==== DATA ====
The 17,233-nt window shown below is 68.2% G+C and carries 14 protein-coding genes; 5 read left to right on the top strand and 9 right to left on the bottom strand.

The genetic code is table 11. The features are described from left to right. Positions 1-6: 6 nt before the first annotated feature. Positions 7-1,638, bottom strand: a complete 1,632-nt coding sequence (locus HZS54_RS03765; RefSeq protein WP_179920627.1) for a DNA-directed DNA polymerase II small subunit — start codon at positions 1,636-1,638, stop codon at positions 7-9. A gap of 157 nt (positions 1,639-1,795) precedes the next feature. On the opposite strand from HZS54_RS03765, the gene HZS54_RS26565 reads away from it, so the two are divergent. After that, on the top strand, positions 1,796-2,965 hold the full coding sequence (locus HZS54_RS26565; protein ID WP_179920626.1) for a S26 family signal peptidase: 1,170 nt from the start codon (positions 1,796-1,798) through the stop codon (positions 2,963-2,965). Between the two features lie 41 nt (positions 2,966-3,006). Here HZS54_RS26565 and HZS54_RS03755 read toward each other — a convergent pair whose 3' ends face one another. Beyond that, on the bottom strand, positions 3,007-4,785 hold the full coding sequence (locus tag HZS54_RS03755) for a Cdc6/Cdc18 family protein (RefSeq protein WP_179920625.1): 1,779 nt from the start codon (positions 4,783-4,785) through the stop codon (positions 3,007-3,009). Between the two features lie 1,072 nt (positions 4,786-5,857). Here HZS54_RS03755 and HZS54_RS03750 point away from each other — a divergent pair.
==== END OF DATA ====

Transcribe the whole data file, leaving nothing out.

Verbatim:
The 17,233-nt window shown below is 68.2% G+C and carries 14 protein-coding genes; 5 read left to right on the top strand and 9 right to left on the bottom strand.

The genetic code is table 11. The features are described from left to right. Positions 1-6: 6 nt before the first annotated feature. Positions 7-1,638, bottom strand: a complete 1,632-nt coding sequence (locus HZS54_RS03765; RefSeq protein WP_179920627.1) for a DNA-directed DNA polymerase II small subunit — start codon at positions 1,636-1,638, stop codon at positions 7-9. A gap of 157 nt (positions 1,639-1,795) precedes the next feature. On the opposite strand from HZS54_RS03765, the gene HZS54_RS26565 reads away from it, so the two are divergent. After that, on the top strand, positions 1,796-2,965 hold the full coding sequence (locus HZS54_RS26565; protein ID WP_179920626.1) for a S26 family signal peptidase: 1,170 nt from the start codon (positions 1,796-1,798) through the stop codon (positions 2,963-2,965). Between the two features lie 41 nt (positions 2,966-3,006). Here HZS54_RS26565 and HZS54_RS03755 read toward each other — a convergent pair whose 3' ends face one another. Beyond that, on the bottom strand, positions 3,007-4,785 hold the full coding sequence (locus tag HZS54_RS03755) for a Cdc6/Cdc18 family protein (RefSeq protein WP_179920625.1): 1,779 nt from the start codon (positions 4,783-4,785) through the stop codon (positions 3,007-3,009). Between the two features lie 1,072 nt (positions 4,786-5,857). Here HZS54_RS03755 and HZS54_RS03750 point away from each other — a divergent pair.